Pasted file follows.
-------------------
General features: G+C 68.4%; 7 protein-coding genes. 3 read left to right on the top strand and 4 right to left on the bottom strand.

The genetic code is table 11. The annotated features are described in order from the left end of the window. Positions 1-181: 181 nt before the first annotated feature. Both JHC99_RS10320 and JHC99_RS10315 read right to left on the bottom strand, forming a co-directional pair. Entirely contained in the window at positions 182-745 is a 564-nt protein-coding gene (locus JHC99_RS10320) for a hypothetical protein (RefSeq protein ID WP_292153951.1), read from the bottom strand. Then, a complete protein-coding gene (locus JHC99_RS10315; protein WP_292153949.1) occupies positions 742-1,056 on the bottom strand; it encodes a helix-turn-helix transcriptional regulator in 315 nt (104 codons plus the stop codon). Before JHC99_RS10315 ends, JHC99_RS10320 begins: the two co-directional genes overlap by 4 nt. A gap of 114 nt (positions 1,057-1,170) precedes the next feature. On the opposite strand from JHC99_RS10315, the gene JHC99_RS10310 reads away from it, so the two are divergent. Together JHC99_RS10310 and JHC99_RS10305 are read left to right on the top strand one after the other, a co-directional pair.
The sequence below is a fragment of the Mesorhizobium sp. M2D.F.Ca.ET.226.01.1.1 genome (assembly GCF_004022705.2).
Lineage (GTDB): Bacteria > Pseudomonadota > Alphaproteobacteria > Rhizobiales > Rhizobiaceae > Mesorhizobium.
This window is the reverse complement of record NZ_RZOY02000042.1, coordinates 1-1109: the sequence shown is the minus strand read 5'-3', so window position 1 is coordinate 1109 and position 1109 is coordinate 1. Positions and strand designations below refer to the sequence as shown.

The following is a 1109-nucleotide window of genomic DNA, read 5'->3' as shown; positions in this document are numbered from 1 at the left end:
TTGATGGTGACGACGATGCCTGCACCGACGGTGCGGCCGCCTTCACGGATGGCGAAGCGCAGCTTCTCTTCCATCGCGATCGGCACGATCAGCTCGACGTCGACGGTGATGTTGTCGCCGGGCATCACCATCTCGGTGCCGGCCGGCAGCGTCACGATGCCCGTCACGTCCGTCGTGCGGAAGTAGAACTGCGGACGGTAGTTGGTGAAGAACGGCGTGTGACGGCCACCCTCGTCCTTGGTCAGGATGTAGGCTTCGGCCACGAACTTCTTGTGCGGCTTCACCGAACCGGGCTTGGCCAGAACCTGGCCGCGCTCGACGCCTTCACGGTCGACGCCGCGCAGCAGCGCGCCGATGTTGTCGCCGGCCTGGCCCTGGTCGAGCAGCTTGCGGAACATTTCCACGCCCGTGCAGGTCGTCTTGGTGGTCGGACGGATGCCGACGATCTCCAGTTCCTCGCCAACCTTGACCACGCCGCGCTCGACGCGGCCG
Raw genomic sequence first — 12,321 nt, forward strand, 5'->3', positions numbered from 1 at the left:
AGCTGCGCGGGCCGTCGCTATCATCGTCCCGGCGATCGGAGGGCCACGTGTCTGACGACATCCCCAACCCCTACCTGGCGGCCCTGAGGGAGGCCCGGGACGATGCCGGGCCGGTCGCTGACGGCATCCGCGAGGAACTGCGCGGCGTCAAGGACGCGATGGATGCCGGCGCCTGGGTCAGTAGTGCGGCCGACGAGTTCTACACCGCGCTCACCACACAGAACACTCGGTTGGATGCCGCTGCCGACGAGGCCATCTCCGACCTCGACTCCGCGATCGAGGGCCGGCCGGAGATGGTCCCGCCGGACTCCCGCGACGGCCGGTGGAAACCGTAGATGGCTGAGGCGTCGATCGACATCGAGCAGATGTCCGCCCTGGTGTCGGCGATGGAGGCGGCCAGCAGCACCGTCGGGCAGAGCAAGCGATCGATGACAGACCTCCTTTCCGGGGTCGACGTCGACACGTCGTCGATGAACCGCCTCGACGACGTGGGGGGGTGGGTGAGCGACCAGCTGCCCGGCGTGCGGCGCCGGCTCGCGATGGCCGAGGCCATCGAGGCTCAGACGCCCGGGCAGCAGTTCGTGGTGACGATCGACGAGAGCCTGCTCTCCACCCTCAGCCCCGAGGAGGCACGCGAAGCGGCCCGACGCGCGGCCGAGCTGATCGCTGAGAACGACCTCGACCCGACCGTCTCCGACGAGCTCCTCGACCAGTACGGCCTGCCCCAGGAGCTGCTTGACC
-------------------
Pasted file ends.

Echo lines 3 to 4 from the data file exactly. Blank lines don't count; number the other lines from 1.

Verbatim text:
The sequence below is a fragment of the Mesorhizobium sp. M2D.F.Ca.ET.226.01.1.1 genome (assembly GCF_004022705.2).
Lineage (GTDB): Bacteria > Pseudomonadota > Alphaproteobacteria > Rhizobiales > Rhizobiaceae > Mesorhizobium.